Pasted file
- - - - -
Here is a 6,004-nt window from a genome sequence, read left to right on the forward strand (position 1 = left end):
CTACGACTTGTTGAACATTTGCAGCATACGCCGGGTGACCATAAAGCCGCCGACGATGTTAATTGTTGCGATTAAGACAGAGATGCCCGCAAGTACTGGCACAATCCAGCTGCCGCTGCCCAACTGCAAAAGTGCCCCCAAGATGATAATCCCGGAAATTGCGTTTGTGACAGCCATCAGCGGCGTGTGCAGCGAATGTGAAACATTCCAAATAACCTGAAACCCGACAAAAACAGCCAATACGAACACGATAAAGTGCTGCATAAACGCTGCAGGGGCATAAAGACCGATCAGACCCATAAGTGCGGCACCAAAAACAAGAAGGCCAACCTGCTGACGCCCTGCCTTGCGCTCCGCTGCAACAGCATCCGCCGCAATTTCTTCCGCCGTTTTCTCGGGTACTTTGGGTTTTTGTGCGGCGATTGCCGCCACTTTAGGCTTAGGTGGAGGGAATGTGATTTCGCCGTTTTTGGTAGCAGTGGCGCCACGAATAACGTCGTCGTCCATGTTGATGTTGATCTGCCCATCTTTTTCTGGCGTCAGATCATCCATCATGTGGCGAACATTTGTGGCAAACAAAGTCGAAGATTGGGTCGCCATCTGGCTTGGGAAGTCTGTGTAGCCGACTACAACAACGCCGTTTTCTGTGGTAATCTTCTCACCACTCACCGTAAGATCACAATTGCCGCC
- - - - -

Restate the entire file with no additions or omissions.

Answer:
Here is a 6,004-nt window from a genome sequence, read left to right on the forward strand (position 1 = left end):
CTACGACTTGTTGAACATTTGCAGCATACGCCGGGTGACCATAAAGCCGCCGACGATGTTAATTGTTGCGATTAAGACAGAGATGCCCGCAAGTACTGGCACAATCCAGCTGCCGCTGCCCAACTGCAAAAGTGCCCCCAAGATGATAATCCCGGAAATTGCGTTTGTGACAGCCATCAGCGGCGTGTGCAGCGAATGTGAAACATTCCAAATAACCTGAAACCCGACAAAAACAGCCAATACGAACACGATAAAGTGCTGCATAAACGCTGCAGGGGCATAAAGACCGATCAGACCCATAAGTGCGGCACCAAAAACAAGAAGGCCAACCTGCTGACGCCCTGCCTTGCGCTCCGCTGCAACAGCATCCGCCGCAATTTCTTCCGCCGTTTTCTCGGGTACTTTGGGTTTTTGTGCGGCGATTGCCGCCACTTTAGGCTTAGGTGGAGGGAATGTGATTTCGCCGTTTTTGGTAGCAGTGGCGCCACGAATAACGTCGTCGTCCATGTTGATGTTGATCTGCCCATCTTTTTCTGGCGTCAGATCATCCATCATGTGGCGAACATTTGTGGCAAACAAAGTCGAAGATTGGGTCGCCATCTGGCTTGGGAAGTCTGTGTAGCCGACTACAACAACGCCGTTTTCTGTGGTAATCTTCTCACCACTCACCGTAAGATCACAATTGCCGCC